Saving for retirement is one of the most valuable things you can do in your financial planning. But it's also hard to do. If your income is low, it's hard enough just to cover basic living expenses for here and now, let alone worrying about what will happen well into the future.

However, lawmakers know how hard it is for low-income Americans to be financially secure, and so they've offered some help through the tax laws. The Retirement Savings Contributions Credit is a tax break that's available to many people with modest incomes, offering a way for savers to make their money work harder for them. Better known as the Saver's Credit, this provision is designed to give you a boost even if you can only save modest amounts toward retirement.

The basics of the Saver's Credit

The Saver's Credit is available to those taxpayers who make contributions to retirement accounts during the year. That includes money that you contribute to an IRA on your own, as well as anything you have diverted from your paycheck to go toward an employer-provided plan at work, such as a 401(k) or 403(b) plan. Up to $2,000 in contributions can count toward the credit, with different taxpayers qualifying for different percentage credits depending on their income and filing status.

Glass jar labeled retirement, with cash and a calculator.

Image source: Getty Images.

There are also some other requirements to claim the credit. Only those 18 or older who aren't full-time students can receive the credit, and you must not be claimed as a dependent on anyone else's tax return. In practical terms, those requirements highlight the intent of the tax break to help those who are responsible for supporting themselves financially.

The IRS also sets income limits for eligibility for the Saver's Credit each year. Those numbers typically rise along with inflation, pushing the various threshold income levels slightly higher from year to year.

2020 income limits and credit amounts

The Saver's Credit pays between 10% and 50% of the first $2,000 in contributions you make. The chart below shows the percentages that apply for calculating the credit depending on what your filing status and income levels are.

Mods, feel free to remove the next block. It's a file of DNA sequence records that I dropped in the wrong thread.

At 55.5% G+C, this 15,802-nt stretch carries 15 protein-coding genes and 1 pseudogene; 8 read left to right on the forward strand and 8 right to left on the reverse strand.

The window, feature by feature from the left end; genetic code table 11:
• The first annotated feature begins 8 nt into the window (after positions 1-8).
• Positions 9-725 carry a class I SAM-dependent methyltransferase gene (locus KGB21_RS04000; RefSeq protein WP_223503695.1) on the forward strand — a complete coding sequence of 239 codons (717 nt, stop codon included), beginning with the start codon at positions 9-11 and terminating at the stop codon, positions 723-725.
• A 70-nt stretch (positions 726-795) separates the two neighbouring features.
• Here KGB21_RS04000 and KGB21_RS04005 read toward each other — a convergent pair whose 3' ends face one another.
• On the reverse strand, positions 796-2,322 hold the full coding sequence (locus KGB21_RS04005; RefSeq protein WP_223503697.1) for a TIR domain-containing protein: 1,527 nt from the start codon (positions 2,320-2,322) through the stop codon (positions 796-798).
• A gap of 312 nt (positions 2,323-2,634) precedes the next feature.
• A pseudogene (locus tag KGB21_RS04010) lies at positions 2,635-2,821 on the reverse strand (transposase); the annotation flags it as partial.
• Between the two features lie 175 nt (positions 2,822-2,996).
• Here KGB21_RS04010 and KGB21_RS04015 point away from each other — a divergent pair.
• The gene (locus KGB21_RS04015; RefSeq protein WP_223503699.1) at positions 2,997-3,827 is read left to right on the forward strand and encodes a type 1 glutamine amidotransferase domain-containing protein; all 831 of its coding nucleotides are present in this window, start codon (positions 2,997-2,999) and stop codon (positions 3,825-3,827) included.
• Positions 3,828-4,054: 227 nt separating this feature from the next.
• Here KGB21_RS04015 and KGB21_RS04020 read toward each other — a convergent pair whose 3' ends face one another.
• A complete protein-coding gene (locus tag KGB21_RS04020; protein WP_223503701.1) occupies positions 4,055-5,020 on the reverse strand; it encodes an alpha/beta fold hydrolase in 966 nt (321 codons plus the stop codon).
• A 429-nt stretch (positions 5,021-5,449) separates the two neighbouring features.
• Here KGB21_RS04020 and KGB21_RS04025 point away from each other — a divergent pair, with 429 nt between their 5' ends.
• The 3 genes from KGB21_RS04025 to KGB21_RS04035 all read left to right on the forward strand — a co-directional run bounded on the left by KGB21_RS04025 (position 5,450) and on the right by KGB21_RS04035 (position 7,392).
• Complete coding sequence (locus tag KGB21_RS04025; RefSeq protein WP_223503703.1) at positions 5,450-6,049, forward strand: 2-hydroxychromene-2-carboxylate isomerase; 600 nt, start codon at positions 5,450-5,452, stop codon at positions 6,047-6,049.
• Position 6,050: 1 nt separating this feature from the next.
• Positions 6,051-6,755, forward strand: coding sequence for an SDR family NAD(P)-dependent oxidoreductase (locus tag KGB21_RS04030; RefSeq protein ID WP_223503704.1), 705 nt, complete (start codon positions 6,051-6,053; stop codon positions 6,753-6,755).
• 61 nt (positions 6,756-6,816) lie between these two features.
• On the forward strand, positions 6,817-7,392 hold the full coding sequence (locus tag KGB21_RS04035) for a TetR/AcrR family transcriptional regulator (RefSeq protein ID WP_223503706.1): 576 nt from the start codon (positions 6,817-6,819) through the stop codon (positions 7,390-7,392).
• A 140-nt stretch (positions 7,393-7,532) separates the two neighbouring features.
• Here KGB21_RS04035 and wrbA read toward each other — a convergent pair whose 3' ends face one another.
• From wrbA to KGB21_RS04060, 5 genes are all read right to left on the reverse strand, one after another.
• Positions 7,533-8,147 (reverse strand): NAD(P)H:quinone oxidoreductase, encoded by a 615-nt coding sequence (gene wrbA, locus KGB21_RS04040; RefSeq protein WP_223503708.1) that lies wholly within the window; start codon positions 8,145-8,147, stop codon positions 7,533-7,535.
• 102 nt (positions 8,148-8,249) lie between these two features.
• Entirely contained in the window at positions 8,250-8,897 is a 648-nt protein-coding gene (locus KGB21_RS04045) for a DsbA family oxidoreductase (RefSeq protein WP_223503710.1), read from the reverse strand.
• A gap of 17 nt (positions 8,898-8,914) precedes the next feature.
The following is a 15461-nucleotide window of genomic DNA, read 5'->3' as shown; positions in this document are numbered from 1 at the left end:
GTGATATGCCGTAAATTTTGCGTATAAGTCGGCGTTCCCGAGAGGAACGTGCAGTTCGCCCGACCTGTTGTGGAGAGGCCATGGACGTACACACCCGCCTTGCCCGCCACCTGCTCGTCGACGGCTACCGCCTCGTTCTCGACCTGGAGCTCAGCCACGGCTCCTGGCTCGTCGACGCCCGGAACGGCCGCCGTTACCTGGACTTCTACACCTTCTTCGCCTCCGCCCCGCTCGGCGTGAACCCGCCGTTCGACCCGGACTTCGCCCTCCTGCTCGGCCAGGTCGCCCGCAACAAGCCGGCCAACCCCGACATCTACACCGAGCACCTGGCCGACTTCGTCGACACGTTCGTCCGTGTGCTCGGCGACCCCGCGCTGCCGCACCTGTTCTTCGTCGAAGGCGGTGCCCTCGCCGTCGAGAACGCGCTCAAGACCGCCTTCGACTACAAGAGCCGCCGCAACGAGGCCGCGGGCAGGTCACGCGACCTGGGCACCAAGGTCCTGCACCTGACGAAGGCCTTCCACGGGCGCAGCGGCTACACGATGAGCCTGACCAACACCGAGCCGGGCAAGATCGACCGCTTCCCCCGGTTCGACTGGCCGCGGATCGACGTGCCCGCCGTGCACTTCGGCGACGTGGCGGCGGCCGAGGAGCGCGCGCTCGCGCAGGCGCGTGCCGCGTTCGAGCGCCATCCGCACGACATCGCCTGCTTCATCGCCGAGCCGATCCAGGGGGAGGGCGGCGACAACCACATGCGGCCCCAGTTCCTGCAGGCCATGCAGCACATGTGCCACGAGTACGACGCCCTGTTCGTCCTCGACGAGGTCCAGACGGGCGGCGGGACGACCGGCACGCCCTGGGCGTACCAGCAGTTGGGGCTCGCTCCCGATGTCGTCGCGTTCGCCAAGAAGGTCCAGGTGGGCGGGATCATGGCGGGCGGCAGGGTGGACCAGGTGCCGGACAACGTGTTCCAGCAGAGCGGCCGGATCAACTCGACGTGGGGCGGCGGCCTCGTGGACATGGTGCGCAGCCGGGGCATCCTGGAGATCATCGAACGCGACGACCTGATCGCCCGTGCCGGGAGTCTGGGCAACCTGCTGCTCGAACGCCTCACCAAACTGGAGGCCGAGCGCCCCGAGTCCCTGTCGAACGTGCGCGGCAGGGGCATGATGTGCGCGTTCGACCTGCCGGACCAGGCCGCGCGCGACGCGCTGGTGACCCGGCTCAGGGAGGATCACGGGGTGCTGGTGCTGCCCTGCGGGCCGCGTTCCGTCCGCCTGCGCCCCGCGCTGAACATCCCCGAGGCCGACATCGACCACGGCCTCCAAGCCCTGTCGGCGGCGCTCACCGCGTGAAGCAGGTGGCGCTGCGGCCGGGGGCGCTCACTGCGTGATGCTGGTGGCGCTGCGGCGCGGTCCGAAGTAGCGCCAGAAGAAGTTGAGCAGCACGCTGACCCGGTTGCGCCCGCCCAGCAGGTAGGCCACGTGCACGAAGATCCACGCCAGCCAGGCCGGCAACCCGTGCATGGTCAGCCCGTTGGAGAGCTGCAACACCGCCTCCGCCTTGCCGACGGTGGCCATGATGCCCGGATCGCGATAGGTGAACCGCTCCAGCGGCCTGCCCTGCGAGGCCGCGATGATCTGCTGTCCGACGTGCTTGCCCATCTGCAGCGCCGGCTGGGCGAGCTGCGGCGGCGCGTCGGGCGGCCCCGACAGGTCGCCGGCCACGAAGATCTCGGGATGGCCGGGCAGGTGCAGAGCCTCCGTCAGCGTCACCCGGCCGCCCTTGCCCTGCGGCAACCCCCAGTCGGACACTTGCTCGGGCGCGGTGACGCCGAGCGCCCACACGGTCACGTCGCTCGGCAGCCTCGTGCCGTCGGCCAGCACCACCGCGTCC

Credit Percentage

Single or Married Separate

Head of Household

Married Joint

50% of contribution

$0 to $19,500

$0 to $29,250

$0 to $39,000

20% of contribution

$19,501 to $21,250

$29,251 to $31,875

$39,001 to $42,500

10% of contribution

$21,251 to $32,500

$31,876 to $48,750

$42,501 to $65,000

Data source: IRS.

As an example, say you're married filing a joint return and contribute $1,000 to a retirement account. If your income was $50,000, then you'd be in the 10% range, so your credit would be $1,000 times 10% or $100. A similar couple with income of $35,000 would get a larger 50% credit, adding up to $500.

If you're married, retirement contributions from each spouse are eligible for the credit. So to max out the credit, each spouse would save $2,000. If their income qualified them for the 50% credit amount, then each would get $1,000, for a total family tax savings of $2,000.

Encouraging people to save

Lawmakers intended the Saver's Credit to give an added boost to those saving for retirement. IRAs and 401(k)s still offer their normal perks, including immediate tax deductions for traditional IRA and 401(k) contributions and tax-free growth for Roth IRA and Roth 401(k) accounts. Yet some low-income families don't get much immediate benefit from the ordinary tax benefits of retirement accounts. That makes the Saver's Credit an extra incentive to save.

When you don't have much income, it's hard to save. The Saver's Credit can match your retirement saving efforts, making your money work harder for you by matching it with federal funds. Even if you can't save much, the Saver's Credit can make it easier to reach your financial goals.